Verizon IPhone Should Scare AT&T

With the iPhone playing such a crucial role in the growth of AT&T wireless business in recent years, the question of what will happen when, and if, the company loses its exclusive deal for the signature Apple device has always loomed ominously in the background.

What' s more, few rumors in the industry have been as evergreen as Verizon Wireless getting the iPhone within the next year, whatever the year, since the expiration of AT&T's exclusive agreement with Apple is still a matter of conjecture. The Verizon iPhone rumors have kicked up again lately, with speculation the fabled pairing will finally appear this fall.

Ralph de la Vega

But at a JP Morgan technology conference today, Ralph de la Vega, president and CEO of AT&T's Mobility and Consumer Markets division, expressed confidence that the iPhone becoming available from other carriers wouldn't lead to an exodus of iPhone customers to rival operators.

That's because 80% of AT&T customers are either on family-calling plans or business-discount plans that people are reluctant to pull away from, he said. So the loss of exclusivity wouldn't necessarily be the severe blow to AT&T that some have predicted. AT&T also reported its lowest overall churn rate ever of 1.3% in the first quarter, not much higher than Verizon's 1.07%.

But de la Vega may be underestimating the frustration of iPhone users with the carrier's much-publicized problems providing reliable service to the devices. My perspective may be skewed by being in New York -- where AT&T has faced particular service hurdles because of the high concentration of iPhone users -- but the chance to switch to Verizon seems like an opportunity many iPhone owners would jump at regardless of their current plan.

A study released earlier this month by market research firm ChangeWave found only 23% of AT&T users described themselves as "very satisfied" compared to 49% for Verizon, based on a survey of 4,040 consumers. Among the four major U.S. carriers, AT&T also had the highest dropped-call rate over the prior 90 days, at 4.5%.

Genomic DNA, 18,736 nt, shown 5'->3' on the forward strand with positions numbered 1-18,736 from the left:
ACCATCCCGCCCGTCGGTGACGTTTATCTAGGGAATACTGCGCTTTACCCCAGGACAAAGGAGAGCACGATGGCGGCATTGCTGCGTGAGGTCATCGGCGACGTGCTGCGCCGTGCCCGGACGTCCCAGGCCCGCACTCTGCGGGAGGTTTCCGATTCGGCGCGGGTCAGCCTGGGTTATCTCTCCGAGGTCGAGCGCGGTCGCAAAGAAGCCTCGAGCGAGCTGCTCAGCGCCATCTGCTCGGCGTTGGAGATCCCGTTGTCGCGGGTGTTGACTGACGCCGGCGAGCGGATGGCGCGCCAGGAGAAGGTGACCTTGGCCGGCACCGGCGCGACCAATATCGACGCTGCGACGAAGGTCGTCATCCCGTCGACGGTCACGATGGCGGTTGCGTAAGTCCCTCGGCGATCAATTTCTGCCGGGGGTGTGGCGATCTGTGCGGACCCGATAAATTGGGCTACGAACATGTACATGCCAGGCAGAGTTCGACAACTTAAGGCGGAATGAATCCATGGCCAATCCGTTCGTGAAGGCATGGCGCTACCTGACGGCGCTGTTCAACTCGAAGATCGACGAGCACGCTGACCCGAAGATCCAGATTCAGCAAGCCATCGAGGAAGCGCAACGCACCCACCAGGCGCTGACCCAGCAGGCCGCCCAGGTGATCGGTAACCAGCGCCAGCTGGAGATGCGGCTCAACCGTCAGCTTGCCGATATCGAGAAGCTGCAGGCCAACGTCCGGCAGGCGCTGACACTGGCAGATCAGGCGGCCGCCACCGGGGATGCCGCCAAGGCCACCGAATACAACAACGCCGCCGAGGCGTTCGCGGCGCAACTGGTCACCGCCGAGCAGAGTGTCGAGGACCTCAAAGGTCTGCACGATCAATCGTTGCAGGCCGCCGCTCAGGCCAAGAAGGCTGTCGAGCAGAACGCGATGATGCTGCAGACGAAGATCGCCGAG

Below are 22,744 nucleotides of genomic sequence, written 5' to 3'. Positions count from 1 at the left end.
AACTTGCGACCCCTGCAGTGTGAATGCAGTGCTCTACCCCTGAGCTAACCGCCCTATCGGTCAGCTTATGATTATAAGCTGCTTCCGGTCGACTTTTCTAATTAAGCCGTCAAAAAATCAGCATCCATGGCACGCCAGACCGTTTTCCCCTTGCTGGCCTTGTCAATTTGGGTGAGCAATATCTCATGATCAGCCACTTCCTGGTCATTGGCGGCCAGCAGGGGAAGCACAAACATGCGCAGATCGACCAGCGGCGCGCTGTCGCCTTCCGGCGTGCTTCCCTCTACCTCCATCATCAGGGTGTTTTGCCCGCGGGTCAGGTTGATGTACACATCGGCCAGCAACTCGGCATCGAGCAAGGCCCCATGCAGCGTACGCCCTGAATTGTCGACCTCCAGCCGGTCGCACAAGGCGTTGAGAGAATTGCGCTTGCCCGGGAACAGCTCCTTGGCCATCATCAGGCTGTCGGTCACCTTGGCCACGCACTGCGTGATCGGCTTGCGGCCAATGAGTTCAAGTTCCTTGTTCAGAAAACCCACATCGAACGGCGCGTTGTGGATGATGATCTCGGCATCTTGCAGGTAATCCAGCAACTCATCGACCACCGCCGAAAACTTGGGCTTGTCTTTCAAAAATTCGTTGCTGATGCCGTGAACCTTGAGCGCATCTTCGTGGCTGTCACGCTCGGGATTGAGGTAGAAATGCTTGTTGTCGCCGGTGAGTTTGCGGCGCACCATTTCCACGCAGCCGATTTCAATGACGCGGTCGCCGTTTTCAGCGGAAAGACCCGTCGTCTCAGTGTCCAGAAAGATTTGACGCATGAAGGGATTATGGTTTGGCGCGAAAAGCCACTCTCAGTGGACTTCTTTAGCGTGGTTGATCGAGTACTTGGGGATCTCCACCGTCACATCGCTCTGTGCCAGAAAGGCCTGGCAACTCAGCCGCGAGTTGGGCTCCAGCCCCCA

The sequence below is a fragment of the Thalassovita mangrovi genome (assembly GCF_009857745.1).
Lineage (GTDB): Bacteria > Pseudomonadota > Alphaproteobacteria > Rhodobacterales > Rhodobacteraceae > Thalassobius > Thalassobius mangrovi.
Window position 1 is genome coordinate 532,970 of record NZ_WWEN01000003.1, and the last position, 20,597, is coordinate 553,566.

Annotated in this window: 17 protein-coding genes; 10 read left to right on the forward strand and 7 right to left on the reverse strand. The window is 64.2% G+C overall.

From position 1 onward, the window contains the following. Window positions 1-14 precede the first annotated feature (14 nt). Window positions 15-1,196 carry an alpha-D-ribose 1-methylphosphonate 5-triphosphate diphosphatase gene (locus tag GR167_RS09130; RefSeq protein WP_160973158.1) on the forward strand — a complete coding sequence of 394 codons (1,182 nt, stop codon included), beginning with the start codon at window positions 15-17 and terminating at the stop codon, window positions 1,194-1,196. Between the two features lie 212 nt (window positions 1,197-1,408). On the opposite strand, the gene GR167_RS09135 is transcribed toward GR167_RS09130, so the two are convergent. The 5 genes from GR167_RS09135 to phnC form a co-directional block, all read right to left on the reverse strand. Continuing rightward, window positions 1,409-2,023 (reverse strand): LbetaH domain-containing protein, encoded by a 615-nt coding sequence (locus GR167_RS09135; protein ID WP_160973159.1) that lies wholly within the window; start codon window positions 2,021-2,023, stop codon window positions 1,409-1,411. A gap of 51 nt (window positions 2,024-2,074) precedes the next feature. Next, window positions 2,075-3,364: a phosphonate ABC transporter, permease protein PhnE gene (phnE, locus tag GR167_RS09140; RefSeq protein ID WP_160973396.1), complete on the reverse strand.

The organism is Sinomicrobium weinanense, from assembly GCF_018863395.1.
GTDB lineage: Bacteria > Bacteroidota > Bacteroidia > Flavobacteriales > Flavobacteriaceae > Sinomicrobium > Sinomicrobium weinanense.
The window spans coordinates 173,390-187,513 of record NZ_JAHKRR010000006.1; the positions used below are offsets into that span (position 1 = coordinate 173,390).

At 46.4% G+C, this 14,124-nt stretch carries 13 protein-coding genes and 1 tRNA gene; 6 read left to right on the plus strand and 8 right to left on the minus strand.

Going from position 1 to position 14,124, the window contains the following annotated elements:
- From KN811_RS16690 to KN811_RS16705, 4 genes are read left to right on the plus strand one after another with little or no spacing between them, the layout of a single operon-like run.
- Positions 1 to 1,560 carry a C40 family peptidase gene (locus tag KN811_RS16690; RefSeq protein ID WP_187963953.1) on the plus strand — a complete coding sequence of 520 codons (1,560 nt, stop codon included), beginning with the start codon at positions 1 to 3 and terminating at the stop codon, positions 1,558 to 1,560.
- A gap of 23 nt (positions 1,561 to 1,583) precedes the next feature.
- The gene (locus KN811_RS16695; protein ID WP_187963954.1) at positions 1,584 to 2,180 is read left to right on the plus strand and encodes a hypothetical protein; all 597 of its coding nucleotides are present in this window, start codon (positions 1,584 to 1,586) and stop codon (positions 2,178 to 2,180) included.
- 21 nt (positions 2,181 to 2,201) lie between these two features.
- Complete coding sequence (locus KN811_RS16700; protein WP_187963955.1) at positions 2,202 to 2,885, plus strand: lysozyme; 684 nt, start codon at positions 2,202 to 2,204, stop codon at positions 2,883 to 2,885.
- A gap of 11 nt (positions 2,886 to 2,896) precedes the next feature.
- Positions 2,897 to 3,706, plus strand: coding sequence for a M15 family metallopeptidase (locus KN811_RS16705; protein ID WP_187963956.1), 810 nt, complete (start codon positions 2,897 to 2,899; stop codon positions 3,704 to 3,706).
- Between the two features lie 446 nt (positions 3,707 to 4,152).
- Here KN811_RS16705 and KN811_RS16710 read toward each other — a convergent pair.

While the survey didn't indicate what proportion of AT&T customers would switch to a Verizon iPhone, it found more than half of existing Verizon subscribers would likely move to an Apple handset. The report concluded that a Verizon iPhone would have a "profound and likely transformational impact on the industry" because of pent-up demand from non-AT&T customers.

Upgrading its network quickly is the best defense AT&T has against losing customers to a potential Verizon iPhone. To that end, de la Vega said Wednesday that service is improving in New York since the carrier undertook steps to bolster operations there late last year, but he said he was still "disappointed" at the lack of progress in San Francisco -- the other iPhone-centric city that's been the source of frequent complaints about spotty service.

Of course, the best solution of all for AT&T would be to extend its exclusive arrangement for the iPhone well into the future. But if Apple decides not to renew the current deal, would you dump AT&T for Verizon or another carrier to power your iPhone?

3 comments about "Verizon IPhone Should Scare AT&T ".
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  1. Heidi Claunch from SheKnows, May 19, 2010 at 7:40 p.m.

    "But if Apple decides not to renew the current deal, would you dump AT&T for Verizon or another carrier to power your iPhone? "

    - Yup. I LOVE the phone. Although AT&T has great customer service (as far as I have had to deal with them anyway), their network leaves a lot to be desired.

  2. David Diekmann from Bloomstruck, May 20, 2010 at 7:07 p.m.

    The ONLY reason why I'm still with AT&T is because of the iPhone my wife got as a Christmas gift~she was so excited, I couldn't break her heart (and risk more than the usual marital strife!) with a churn to Verizon. I've spent tens upon tens of hours on the line with AT&T trying to resolve connectivity issues with my first, second, and third BBerry Bolds (their CSReps always blamed the device), finally downgrading to a 2G Curve....which is now dropping calls as bad as the Bold! So what is it: handheld or network?

    Bring on a new vendor and let the free market sort it out!

  3. Jonathan Mirow from BroadbandVideo, Inc., May 21, 2010 at 5:54 p.m.

    Droid on Verizon is the way to go. Great network, great CSRs - I fought with BlackBerry for months (and three phones), it simply wouldn't function as advertised. With millions of apps, a killer network and now Google stepping up to the pump with Google TV, I smell a winner.

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